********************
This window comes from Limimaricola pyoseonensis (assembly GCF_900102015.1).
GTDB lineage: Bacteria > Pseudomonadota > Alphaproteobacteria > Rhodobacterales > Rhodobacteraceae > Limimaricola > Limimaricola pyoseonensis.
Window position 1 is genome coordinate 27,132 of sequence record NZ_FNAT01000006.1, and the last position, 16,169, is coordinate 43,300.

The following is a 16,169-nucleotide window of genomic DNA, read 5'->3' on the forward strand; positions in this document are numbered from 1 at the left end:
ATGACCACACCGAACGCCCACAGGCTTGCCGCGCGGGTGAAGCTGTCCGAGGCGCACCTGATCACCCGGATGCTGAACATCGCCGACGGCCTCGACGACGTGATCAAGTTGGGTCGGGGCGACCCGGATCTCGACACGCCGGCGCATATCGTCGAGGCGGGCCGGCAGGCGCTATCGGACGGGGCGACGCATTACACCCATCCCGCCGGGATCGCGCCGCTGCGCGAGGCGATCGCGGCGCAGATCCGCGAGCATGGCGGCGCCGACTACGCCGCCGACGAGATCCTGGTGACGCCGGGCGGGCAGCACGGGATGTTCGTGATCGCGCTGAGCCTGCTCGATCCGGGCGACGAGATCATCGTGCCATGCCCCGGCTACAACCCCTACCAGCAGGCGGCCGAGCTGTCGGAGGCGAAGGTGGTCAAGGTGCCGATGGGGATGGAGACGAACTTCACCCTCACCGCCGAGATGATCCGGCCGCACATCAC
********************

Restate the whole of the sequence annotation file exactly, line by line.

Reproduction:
This window comes from Limimaricola pyoseonensis (assembly GCF_900102015.1).
GTDB lineage: Bacteria > Pseudomonadota > Alphaproteobacteria > Rhodobacterales > Rhodobacteraceae > Limimaricola > Limimaricola pyoseonensis.
Window position 1 is genome coordinate 27,132 of sequence record NZ_FNAT01000006.1, and the last position, 16,169, is coordinate 43,300.

The following is a 16,169-nucleotide window of genomic DNA, read 5'->3' on the forward strand; positions in this document are numbered from 1 at the left end:
ATGACCACACCGAACGCCCACAGGCTTGCCGCGCGGGTGAAGCTGTCCGAGGCGCACCTGATCACCCGGATGCTGAACATCGCCGACGGCCTCGACGACGTGATCAAGTTGGGTCGGGGCGACCCGGATCTCGACACGCCGGCGCATATCGTCGAGGCGGGCCGGCAGGCGCTATCGGACGGGGCGACGCATTACACCCATCCCGCCGGGATCGCGCCGCTGCGCGAGGCGATCGCGGCGCAGATCCGCGAGCATGGCGGCGCCGACTACGCCGCCGACGAGATCCTGGTGACGCCGGGCGGGCAGCACGGGATGTTCGTGATCGCGCTGAGCCTGCTCGATCCGGGCGACGAGATCATCGTGCCATGCCCCGGCTACAACCCCTACCAGCAGGCGGCCGAGCTGTCGGAGGCGAAGGTGGTCAAGGTGCCGATGGGGATGGAGACGAACTTCACCCTCACCGCCGAGATGATCCGGCCGCACATCAC